It’s a tough time to be a bank shareholder. You’re not just worrying about whether the ongoing recession or a further lurch downwards in housing prices is going to decimate the value of your bank’s loan portfolio. You’re also worrying about whether some government “stress test” or – worse still – nationalization is going to destroy most or all of your investment’s remaining value.
And finally, if you’re smart, you’re worrying about whether some cockamamie government loan scheme is going to artificially force down the nice juicy interest margins your bank is earning on the new loans it makes.
Clearly, when it comes to bank nationalization, there’s more to be worried about than most investors realize.
Reason No. 1: Nationalization Distorts the Marketplace
Let’s start by just talking about nationalization in general. If you’re a shareholder in one of the banks I christened “zombies” last week, then you’ve probably already lost 90% of your investment. You’re also not getting any significant dividends, nor are you likely to get any for at least a couple of years. In a truly free market situation you would already have been wiped out – your bank is only still in existence thanks to the money it raised from last October’s “Troubled Assets Relief Program” (TARP) preferred-stock sale.
Full nationalization – giving the government 100% of the bank – would wipe you out altogether; by giving the bank the chance to turn itself around, you may be able to keep some small portion of your shareholding.
Thus, bank nationalization is not just a threat to shareholders of the “zombie” banks that are likely to be the ones nationalized. It is also a threat to the shareholders of healthier banks that will not be nationalized.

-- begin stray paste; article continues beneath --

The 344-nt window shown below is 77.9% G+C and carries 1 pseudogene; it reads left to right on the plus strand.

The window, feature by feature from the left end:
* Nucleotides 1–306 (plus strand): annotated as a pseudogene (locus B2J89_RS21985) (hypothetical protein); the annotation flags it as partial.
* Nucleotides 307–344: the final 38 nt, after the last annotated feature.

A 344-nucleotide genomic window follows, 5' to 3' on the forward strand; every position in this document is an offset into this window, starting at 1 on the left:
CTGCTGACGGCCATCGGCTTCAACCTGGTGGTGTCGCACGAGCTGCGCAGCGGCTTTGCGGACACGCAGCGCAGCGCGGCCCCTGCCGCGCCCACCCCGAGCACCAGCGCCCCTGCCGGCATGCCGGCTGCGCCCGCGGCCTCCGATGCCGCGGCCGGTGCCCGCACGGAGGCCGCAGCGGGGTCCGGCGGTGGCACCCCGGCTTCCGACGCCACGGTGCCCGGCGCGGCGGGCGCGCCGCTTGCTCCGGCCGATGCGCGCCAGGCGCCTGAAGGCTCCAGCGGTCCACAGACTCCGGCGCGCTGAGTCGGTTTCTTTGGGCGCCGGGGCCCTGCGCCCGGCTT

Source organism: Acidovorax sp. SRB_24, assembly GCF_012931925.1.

To understand just why this is true, we first must understand some banking business basics.
Reason No. 2: Nationalization Creates Artificial Support
The banking business grew to absorb too much of the nation’s output, and now needs to shrink back to its traditional role. The economically healthiest way for that to happen would be for several banks – the zombies – to go out of business. That would give new market space for all the other banks, allowing them to get new business from ex-zombie bank clients and to take advantage of reduced competition by fattening lending margins.
However, banks whose lives are artificially prolonged will get in the way of that healthy development; they soak up good business to pay back the government, or absorb yet more of their losses, and they prevent loan margins from rising to their new competitive level, making it more difficult for healthy banks to pay for the losses on their own past mistakes.
In other words, if you’re a shareholder in a healthy bank you should object to bank nationalization. Your ideal would be for the sick behemoths to get out of the way and give you more customers and better margins. Nationalization is a particular danger, because the nationalized banks will be forced to increase lending volumes artificially, making their competitors’ lives even more difficult.
Even more threatening to a healthy bank shareholder, however, would be a new government lending institution, as proposed in U.S. President Barack Obama’s speech Tuesday night. While that institution might be very slow in getting organized and not a particularly intelligent competitor once it did, it would be able to use the resources of the Federal government to make credit-card loans, automobile loans and mortgage loans at subsidized rates.